Recently, multiple synthetic and real-world datasets have been built to facilitate the training of deep single image reflection removal (SIRR) models. Meanwhile, diverse testing sets are also provided with different types of reflection and scenes. However, the non-negligible domain gaps between training and testing sets make it difficult to learn deep models generalizing well to testing images. The diversity of reflections and scenes further makes it a mission impossible to learn a single model being effective to all testing sets and real-world reflections. In this paper, we tackle these issues by learning SIRR models from a domain generalization perspective. Particularly, for each source set, a specific SIRR model is trained to serve as a domain expert of relevant reflection types. For a given reflection-contaminated image, we present a reflection type-aware weighting (RTAW) module to predict expert-wise weights. RTAW can then be incorporated with adaptive network combination (AdaNEC) for handling different reflection types and scenes, i.e., generalizing to unknown domains. Two representative AdaNEC methods, i.e., output fusion (OF) and network interpolation (NI), are provided by considering both adaptation levels and efficiency. For images from one source set, we train RTAW to only predict expert-wise weights of other domain experts for improving generalization ability, while the weights of all experts are predicted and employed during testing. An in-domain expert (IDE) loss is presented for training RTAW. Extensive experiments show the appealing performance gain of our AdaNEC on different state-of-the-art SIRR networks. Source code and pre-trained models will available at https://github.com/csmliu/AdaNEC.
For flexible non-blind image denoising, existing deep networks usually take both noisy image and noise level map as the input to handle various noise levels with a single model. However, in this kind of solution, the noise variance (i.e., noise level) is only deployed to modulate the first layer of convolution feature with channel-wise shifting, which is limited in balancing noise removal and detail preservation. In this paper, we present a novel flexible image enoising network (CFMNet) by equipping an U-Net backbone with multi-layer conditional feature modulation (CFM) modules. In comparison to channel-wise shifting only in the first layer, CFMNet can make better use of noise level information by deploying multiple layers of CFM. Moreover, each CFM module takes onvolutional features from both noisy image and noise level map as input for better trade-off between noise removal and detail preservation. Experimental results show that our CFMNet is effective in exploiting noise level information for flexible non-blind denoising, and performs favorably against the existing deep image denoising methods in terms of both quantitative metrics and visual quality.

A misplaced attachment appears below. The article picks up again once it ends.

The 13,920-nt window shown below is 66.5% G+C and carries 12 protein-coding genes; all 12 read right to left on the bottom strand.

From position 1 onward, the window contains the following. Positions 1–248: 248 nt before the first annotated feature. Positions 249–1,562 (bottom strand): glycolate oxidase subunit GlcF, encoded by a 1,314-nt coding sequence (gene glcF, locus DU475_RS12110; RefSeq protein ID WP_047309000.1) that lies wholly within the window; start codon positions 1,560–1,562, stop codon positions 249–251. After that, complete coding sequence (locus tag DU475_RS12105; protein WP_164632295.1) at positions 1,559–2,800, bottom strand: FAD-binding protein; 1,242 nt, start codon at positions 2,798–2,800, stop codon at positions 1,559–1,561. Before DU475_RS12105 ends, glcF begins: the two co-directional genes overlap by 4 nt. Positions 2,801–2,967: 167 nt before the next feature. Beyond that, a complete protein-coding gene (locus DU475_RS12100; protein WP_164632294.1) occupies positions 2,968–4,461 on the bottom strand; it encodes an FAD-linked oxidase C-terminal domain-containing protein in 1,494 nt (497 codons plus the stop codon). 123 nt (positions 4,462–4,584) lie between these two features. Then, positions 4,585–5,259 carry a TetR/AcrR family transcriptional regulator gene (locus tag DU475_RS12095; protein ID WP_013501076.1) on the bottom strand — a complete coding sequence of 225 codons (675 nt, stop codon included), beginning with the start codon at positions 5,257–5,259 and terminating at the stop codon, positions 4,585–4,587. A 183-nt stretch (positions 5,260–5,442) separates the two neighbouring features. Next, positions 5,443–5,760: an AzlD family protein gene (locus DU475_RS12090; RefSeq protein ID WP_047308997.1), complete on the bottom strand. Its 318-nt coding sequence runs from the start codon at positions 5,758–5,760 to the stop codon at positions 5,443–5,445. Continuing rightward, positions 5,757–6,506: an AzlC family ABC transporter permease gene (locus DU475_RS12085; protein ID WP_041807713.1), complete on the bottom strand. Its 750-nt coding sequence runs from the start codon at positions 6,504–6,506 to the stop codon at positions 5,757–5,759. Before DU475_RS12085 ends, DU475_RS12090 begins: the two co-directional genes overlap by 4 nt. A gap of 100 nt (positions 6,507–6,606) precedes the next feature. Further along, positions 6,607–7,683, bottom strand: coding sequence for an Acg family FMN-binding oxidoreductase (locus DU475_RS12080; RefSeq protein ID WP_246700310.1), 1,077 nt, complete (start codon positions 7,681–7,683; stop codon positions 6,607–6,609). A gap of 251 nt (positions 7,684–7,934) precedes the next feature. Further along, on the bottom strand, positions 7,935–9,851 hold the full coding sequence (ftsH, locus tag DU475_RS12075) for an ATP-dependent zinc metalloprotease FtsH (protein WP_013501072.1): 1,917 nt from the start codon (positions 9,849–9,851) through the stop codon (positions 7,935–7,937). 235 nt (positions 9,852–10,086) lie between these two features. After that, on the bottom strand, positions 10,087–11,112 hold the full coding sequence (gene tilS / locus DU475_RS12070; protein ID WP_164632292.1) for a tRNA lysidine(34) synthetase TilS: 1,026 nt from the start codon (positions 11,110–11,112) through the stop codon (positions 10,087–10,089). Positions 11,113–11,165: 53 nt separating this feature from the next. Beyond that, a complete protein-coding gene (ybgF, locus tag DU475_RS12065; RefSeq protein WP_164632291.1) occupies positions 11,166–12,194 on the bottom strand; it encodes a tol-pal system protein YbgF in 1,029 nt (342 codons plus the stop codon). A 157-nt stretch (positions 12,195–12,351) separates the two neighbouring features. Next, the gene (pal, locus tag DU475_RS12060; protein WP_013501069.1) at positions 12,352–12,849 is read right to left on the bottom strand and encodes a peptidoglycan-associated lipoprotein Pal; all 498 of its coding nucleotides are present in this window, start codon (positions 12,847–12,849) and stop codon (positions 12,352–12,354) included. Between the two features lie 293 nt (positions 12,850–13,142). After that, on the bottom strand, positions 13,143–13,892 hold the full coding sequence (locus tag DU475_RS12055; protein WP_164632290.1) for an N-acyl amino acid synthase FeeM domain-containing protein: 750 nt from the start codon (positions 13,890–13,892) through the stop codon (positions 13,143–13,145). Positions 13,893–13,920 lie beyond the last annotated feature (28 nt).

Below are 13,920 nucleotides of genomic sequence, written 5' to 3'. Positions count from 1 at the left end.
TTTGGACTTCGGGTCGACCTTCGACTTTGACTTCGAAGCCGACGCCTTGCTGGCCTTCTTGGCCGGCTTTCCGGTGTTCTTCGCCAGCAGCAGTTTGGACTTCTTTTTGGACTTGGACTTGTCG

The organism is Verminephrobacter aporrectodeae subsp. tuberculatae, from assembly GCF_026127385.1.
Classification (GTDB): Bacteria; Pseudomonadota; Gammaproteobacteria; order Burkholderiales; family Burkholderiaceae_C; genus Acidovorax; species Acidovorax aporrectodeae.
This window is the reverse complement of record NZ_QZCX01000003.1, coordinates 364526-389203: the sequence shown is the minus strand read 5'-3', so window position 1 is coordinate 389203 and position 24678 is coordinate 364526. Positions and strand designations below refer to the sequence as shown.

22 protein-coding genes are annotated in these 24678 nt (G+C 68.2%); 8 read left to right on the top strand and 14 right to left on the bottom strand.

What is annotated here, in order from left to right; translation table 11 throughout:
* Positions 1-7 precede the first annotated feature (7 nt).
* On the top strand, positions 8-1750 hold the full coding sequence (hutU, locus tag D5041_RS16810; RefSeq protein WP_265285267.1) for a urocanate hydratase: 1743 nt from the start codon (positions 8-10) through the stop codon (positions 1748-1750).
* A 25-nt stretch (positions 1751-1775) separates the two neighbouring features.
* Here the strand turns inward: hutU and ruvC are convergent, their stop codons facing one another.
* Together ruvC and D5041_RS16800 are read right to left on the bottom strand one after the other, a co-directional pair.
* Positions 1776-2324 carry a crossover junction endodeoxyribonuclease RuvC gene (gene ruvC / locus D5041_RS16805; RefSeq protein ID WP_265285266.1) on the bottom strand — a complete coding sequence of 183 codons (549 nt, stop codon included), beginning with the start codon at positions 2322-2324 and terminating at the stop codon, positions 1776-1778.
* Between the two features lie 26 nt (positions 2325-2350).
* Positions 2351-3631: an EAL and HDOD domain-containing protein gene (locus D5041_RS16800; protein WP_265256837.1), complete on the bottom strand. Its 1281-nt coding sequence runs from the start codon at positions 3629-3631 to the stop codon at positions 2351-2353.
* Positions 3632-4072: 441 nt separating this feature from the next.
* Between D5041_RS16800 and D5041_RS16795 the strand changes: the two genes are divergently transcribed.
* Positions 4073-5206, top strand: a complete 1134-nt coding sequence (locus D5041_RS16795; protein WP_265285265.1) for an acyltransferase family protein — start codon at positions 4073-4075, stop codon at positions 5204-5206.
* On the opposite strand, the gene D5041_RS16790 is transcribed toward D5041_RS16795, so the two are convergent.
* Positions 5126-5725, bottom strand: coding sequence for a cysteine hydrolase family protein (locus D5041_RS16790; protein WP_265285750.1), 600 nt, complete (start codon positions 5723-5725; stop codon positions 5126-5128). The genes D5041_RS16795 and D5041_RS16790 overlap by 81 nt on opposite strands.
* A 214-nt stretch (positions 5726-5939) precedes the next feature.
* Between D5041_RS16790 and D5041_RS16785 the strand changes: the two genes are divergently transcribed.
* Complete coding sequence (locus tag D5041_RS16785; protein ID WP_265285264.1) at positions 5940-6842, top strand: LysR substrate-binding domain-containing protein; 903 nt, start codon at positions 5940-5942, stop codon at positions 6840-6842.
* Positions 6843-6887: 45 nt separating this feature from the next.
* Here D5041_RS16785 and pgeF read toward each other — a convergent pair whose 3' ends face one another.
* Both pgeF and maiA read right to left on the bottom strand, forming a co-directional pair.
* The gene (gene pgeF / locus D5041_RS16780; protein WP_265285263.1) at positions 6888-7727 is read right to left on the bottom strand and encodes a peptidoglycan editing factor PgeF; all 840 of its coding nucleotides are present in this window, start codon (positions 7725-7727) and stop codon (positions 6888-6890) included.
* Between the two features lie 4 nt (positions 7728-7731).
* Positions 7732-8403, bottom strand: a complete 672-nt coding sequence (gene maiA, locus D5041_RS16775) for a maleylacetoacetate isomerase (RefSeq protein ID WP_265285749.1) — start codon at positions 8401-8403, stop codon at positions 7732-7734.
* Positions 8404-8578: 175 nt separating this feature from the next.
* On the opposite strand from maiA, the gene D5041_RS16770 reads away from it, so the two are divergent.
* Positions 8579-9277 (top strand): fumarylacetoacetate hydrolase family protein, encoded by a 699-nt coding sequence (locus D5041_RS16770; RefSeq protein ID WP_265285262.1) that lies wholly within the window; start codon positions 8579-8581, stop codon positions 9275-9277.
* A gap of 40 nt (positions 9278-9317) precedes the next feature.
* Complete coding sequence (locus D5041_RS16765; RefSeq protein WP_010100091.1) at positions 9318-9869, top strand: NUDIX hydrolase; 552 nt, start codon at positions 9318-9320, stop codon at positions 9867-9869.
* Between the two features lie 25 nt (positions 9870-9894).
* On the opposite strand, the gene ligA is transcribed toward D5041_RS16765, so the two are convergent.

Despite their success in Gaussian denoising, deep convolutional neural networks (CNNs) are still very limited on real noisy photographs, and may even perform worse than the representative traditional methods such as BM3D and K-SVD. In order to improve the robustness and practicability of deep denoising models, this paper presents a convolutional blind denoising network (CBDNet) by incorporating network architecture, noise modeling, and asymmetric learning. Our CBDNet is comprised of a noise estimation subnetwork and a denoising subnetwork, and is trained using a more realistic noise model by considering both signal-dependent noise and in-camera processing pipeline. Motivated by the asymmetric sensitivity of non-blind denoisers (e.g., BM3D) to noise estimation error, the asymmetric learning is presented on the noise estimation subnetwork to suppress more on under-estimation of noise level. To make the learned model applicable to real photographs, both synthetic images based on realistic noise model and real noisy photographs with nearly noise-free images are incorporated to train our CBDNet. The results on three datasets of real noisy photographs clearly demonstrate the superiority of our CBDNet over the state-of-the-art denoisers in terms of quantitative metrics and visual quality. The code and models will be publicly available at https://github.com/GuoShi28/CBDNet.